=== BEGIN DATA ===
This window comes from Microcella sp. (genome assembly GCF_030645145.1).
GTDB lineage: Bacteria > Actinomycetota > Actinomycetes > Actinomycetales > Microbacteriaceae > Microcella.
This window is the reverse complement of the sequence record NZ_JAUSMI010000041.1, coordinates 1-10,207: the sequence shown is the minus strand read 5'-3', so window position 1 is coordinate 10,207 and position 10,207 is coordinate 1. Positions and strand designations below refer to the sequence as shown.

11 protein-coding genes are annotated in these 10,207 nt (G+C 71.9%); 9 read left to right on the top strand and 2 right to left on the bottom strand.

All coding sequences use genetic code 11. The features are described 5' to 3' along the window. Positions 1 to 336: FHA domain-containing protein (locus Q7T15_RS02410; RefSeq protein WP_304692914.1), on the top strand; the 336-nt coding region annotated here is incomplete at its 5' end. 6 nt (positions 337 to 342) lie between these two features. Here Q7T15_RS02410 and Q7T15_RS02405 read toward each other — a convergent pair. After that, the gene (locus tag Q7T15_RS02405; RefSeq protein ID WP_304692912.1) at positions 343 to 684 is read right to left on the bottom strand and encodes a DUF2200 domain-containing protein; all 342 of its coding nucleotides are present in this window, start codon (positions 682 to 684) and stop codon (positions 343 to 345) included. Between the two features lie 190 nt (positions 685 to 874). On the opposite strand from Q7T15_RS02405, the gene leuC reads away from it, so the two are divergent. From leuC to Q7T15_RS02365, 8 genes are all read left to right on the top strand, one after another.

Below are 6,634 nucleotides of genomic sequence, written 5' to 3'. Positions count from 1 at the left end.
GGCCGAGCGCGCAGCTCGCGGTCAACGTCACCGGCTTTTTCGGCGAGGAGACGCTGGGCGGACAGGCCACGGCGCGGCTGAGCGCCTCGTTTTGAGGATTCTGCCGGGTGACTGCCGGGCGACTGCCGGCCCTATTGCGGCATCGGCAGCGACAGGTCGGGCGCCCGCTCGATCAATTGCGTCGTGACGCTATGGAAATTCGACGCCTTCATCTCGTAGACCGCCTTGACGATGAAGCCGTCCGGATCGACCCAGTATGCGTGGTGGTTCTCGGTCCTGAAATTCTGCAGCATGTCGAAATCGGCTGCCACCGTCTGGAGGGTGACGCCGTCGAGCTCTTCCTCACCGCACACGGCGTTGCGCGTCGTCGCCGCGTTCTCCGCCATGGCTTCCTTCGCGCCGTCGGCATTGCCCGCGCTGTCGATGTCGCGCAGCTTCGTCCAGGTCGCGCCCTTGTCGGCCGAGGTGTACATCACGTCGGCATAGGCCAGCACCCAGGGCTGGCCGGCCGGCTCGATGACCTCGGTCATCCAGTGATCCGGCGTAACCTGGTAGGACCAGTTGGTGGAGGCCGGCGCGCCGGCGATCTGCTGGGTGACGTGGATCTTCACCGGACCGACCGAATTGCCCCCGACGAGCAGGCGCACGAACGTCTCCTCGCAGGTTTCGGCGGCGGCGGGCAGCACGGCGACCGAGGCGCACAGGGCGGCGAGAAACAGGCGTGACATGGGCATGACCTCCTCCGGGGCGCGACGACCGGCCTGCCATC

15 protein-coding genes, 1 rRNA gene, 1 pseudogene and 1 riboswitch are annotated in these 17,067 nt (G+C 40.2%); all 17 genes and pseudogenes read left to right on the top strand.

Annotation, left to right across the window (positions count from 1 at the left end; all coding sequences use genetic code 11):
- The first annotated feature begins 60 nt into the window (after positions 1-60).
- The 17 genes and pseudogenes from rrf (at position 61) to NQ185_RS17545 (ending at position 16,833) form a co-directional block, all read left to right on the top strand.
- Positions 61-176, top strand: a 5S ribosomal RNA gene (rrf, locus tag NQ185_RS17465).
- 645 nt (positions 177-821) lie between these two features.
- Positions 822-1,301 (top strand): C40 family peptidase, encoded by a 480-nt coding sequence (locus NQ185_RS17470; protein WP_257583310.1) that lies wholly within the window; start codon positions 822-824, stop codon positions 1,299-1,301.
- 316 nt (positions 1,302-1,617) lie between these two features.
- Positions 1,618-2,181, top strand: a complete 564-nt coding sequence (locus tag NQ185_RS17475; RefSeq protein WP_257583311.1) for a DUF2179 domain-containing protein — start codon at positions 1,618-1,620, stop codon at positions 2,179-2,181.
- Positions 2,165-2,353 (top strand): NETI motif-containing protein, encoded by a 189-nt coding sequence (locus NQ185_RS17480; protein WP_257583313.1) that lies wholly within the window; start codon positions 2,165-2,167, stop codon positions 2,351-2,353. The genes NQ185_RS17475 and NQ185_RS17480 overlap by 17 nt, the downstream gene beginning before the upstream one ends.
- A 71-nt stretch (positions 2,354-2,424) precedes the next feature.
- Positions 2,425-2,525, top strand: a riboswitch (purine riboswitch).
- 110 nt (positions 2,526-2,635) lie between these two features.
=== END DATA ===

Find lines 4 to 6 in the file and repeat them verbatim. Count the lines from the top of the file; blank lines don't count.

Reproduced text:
11 protein-coding genes are annotated in these 10,207 nt (G+C 71.9%); 9 read left to right on the top strand and 2 right to left on the bottom strand.

All coding sequences use genetic code 11. The features are described 5' to 3' along the window. Positions 1 to 336: FHA domain-containing protein (locus Q7T15_RS02410; RefSeq protein WP_304692914.1), on the top strand; the 336-nt coding region annotated here is incomplete at its 5' end. 6 nt (positions 337 to 342) lie between these two features. Here Q7T15_RS02410 and Q7T15_RS02405 read toward each other — a convergent pair. After that, the gene (locus tag Q7T15_RS02405; RefSeq protein ID WP_304692912.1) at positions 343 to 684 is read right to left on the bottom strand and encodes a DUF2200 domain-containing protein; all 342 of its coding nucleotides are present in this window, start codon (positions 682 to 684) and stop codon (positions 343 to 345) included. Between the two features lie 190 nt (positions 685 to 874). On the opposite strand from Q7T15_RS02405, the gene leuC reads away from it, so the two are divergent. From leuC to Q7T15_RS02365, 8 genes are all read left to right on the top strand, one after another.

Below are 6,634 nucleotides of genomic sequence, written 5' to 3'. Positions count from 1 at the left end.